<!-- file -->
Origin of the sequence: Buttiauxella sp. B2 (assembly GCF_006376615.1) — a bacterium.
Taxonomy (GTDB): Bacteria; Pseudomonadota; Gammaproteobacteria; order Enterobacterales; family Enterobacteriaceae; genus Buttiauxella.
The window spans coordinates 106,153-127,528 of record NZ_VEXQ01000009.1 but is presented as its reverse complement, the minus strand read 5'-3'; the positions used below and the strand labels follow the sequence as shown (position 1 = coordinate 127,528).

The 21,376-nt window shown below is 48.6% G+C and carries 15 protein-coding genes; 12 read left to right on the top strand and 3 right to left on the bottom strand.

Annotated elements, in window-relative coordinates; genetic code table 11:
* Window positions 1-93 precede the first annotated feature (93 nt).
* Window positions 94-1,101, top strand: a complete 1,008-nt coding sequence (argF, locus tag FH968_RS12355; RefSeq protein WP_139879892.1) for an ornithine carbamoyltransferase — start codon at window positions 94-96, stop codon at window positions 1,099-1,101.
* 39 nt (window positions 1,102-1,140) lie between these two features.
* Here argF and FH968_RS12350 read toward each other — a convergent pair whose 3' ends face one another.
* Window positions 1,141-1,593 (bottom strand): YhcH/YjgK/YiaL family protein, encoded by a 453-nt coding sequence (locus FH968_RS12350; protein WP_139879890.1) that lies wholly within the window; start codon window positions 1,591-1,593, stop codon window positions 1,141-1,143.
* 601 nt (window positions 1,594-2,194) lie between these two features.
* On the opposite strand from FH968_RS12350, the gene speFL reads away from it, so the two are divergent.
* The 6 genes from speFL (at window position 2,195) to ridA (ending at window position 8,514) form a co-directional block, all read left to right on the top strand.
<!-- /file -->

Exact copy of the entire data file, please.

Origin of the sequence: Buttiauxella sp. B2 (assembly GCF_006376615.1) — a bacterium.
Taxonomy (GTDB): Bacteria; Pseudomonadota; Gammaproteobacteria; order Enterobacterales; family Enterobacteriaceae; genus Buttiauxella.
The window spans coordinates 106,153-127,528 of record NZ_VEXQ01000009.1 but is presented as its reverse complement, the minus strand read 5'-3'; the positions used below and the strand labels follow the sequence as shown (position 1 = coordinate 127,528).

The 21,376-nt window shown below is 48.6% G+C and carries 15 protein-coding genes; 12 read left to right on the top strand and 3 right to left on the bottom strand.

Annotated elements, in window-relative coordinates; genetic code table 11:
* Window positions 1-93 precede the first annotated feature (93 nt).
* Window positions 94-1,101, top strand: a complete 1,008-nt coding sequence (argF, locus tag FH968_RS12355; RefSeq protein WP_139879892.1) for an ornithine carbamoyltransferase — start codon at window positions 94-96, stop codon at window positions 1,099-1,101.
* 39 nt (window positions 1,102-1,140) lie between these two features.
* Here argF and FH968_RS12350 read toward each other — a convergent pair whose 3' ends face one another.
* Window positions 1,141-1,593 (bottom strand): YhcH/YjgK/YiaL family protein, encoded by a 453-nt coding sequence (locus FH968_RS12350; protein WP_139879890.1) that lies wholly within the window; start codon window positions 1,591-1,593, stop codon window positions 1,141-1,143.
* 601 nt (window positions 1,594-2,194) lie between these two features.
* On the opposite strand from FH968_RS12350, the gene speFL reads away from it, so the two are divergent.
* The 6 genes from speFL (at window position 2,195) to ridA (ending at window position 8,514) form a co-directional block, all read left to right on the top strand.